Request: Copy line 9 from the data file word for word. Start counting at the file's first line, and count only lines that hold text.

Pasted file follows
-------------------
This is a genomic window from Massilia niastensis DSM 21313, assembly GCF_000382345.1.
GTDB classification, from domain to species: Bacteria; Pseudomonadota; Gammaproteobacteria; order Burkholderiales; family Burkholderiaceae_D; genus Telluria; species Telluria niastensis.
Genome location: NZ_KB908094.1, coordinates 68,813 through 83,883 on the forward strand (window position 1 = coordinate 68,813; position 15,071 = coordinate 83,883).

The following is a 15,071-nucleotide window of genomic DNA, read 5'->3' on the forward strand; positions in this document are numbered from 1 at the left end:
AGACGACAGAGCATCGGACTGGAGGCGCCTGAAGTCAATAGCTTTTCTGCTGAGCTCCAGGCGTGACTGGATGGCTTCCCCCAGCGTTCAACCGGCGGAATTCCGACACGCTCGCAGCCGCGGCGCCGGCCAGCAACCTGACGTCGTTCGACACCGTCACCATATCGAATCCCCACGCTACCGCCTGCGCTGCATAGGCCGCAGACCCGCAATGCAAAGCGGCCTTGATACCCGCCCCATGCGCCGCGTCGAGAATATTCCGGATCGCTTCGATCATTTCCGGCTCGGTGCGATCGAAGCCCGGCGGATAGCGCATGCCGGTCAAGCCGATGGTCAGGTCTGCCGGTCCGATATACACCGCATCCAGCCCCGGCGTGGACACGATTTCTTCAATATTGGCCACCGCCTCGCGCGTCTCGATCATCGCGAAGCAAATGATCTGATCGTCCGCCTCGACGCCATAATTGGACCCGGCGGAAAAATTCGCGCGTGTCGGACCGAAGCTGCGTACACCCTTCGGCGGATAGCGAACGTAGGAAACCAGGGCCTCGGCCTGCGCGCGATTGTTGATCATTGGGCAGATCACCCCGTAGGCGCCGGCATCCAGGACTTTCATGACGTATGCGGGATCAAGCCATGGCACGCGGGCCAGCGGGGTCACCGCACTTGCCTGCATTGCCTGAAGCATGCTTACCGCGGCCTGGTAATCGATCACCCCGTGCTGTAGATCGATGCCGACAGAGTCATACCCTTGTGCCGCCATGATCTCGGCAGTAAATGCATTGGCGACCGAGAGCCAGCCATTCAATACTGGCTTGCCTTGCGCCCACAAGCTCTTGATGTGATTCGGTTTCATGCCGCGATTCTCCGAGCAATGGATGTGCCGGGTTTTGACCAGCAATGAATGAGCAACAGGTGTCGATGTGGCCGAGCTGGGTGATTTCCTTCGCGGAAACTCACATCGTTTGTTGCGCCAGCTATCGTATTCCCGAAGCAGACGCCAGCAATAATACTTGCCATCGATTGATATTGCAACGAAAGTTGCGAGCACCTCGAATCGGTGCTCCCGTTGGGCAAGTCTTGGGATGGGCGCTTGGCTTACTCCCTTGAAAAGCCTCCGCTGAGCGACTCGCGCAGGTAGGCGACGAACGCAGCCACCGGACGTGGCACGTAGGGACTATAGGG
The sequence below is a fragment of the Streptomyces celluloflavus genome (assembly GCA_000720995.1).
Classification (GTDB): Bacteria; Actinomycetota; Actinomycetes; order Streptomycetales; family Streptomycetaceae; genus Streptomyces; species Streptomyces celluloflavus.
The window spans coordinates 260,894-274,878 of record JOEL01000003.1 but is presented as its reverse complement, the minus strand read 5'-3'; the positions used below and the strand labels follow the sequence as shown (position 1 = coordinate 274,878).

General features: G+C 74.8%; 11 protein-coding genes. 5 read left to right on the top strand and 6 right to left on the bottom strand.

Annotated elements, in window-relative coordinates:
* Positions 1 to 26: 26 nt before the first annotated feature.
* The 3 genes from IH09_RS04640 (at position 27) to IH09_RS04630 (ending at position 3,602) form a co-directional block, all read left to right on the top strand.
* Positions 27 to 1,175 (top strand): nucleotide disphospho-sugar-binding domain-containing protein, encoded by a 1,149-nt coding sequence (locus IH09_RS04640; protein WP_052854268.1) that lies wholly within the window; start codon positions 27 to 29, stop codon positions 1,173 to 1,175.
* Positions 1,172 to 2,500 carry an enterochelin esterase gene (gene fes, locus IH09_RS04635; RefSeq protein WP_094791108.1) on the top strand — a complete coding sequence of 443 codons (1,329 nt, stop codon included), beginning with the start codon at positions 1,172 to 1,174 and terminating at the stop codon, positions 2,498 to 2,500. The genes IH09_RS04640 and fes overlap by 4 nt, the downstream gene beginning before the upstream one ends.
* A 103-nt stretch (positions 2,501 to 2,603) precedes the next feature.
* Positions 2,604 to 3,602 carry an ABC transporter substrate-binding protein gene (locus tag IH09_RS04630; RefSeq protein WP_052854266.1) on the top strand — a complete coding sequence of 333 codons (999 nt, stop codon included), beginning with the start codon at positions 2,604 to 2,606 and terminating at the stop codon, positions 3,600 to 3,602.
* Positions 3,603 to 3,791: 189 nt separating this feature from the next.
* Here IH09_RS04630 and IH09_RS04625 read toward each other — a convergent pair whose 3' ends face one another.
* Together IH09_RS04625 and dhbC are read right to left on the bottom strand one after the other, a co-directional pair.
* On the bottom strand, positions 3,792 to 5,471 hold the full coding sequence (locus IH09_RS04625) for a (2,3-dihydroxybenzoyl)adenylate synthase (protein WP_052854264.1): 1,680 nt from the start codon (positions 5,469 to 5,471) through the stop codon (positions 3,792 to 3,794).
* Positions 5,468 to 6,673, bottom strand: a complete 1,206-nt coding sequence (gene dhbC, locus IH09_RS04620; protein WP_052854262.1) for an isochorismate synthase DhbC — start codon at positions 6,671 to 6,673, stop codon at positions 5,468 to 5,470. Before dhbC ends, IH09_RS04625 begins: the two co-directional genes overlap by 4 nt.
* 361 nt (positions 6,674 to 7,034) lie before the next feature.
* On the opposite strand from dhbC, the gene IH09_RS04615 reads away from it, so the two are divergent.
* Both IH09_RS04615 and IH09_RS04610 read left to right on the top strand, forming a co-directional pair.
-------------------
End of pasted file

General features: G+C 74.8%; 11 protein-coding genes. 5 read left to right on the top strand and 6 right to left on the bottom strand.